Date of Award


Degree Name

Master of Business Administration

Access Setting

Masters Thesis-Open Access



At the present time corporate business combinations are occurring frequently as they have in two previous periods of American history. The purpose of this study is to examine the two accounting methods which are now used to record business combinations and to study the consequences of having two methods for recording similar business combinations.

The criteria used to choose between the two accounting methods are examined. It is found that the criteria used are unacceptable for selecting one of the alternative methods.

An explanation of the principles involved in recording a combination as either a purchase or a pooling of interests is given in this study. A model is used to show the possible effects of choosing one method rather than the other.

On the basis of the differences which may exist in financial statements from choosing one method of recording a business combination rather than the other, both methods warrant careful examination to justify their continued use.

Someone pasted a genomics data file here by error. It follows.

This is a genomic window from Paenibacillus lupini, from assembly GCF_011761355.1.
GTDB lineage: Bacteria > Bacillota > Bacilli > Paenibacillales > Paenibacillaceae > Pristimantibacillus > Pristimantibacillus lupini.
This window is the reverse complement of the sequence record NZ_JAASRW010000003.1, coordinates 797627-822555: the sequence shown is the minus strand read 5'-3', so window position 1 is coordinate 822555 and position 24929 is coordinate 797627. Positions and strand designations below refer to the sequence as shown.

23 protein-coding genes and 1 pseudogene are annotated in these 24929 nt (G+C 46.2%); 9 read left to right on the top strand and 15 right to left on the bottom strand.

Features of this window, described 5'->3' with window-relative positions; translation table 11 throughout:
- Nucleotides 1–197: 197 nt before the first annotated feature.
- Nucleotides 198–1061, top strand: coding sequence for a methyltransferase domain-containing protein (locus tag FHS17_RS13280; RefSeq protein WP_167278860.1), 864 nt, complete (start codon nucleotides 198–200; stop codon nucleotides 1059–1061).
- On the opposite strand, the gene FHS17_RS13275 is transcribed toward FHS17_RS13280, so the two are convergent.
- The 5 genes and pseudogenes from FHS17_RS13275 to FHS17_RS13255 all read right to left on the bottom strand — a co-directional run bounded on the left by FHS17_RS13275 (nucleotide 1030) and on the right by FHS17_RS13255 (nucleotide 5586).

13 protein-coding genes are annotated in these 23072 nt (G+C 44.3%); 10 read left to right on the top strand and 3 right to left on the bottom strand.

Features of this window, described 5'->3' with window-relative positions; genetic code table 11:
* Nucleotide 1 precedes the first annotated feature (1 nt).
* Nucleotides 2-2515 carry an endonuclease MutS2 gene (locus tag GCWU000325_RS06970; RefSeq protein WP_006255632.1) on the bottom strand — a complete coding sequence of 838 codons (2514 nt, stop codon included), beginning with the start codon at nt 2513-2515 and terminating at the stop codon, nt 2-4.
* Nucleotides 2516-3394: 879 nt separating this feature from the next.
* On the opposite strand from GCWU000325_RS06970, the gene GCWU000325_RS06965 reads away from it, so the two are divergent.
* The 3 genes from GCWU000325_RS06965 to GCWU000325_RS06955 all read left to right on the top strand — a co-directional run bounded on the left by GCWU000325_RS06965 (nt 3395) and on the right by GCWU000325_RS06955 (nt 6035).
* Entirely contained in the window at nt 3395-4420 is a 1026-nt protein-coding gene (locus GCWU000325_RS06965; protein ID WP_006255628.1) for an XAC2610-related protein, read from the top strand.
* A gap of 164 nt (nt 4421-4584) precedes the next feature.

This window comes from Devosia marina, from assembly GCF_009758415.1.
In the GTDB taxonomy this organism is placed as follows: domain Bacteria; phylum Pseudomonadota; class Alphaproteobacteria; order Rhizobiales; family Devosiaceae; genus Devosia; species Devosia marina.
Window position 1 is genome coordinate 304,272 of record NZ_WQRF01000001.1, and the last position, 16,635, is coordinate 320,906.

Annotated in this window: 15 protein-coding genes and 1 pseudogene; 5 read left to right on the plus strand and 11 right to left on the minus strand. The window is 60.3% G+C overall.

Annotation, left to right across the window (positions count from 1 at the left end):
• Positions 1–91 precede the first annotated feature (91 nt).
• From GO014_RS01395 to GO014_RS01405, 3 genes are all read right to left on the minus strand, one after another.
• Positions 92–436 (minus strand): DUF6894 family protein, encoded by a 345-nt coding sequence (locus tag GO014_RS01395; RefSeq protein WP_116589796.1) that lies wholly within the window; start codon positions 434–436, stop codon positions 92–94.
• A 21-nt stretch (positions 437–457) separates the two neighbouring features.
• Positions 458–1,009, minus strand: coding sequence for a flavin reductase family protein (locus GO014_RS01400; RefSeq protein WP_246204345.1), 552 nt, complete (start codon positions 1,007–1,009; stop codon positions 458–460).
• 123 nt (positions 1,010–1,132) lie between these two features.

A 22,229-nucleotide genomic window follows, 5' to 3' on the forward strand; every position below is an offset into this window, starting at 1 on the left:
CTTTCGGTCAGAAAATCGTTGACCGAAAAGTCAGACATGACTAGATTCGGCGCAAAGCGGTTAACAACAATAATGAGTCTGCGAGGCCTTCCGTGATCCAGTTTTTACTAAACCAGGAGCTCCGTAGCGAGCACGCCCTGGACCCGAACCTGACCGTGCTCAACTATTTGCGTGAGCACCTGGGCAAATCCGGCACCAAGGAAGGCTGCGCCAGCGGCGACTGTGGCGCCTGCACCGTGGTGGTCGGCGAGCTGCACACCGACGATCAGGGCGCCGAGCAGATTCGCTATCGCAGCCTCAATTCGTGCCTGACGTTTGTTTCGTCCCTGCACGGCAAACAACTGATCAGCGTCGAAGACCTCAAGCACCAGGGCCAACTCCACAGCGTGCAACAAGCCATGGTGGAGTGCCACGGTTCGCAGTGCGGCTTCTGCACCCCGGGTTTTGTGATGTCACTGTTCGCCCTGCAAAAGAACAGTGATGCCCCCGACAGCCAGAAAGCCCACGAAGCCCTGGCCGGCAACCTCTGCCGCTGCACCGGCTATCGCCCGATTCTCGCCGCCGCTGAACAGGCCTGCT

The writer concludes that the pooling of interests method as it now exists is unacceptable in most instances for recording business combinations. The method is not in accordance with accepted accounting practices because it ignores the economic nature of a business combination. In all but a few instances the purchase method is the only acceptable means of recording a business combination.

Included in

Business Commons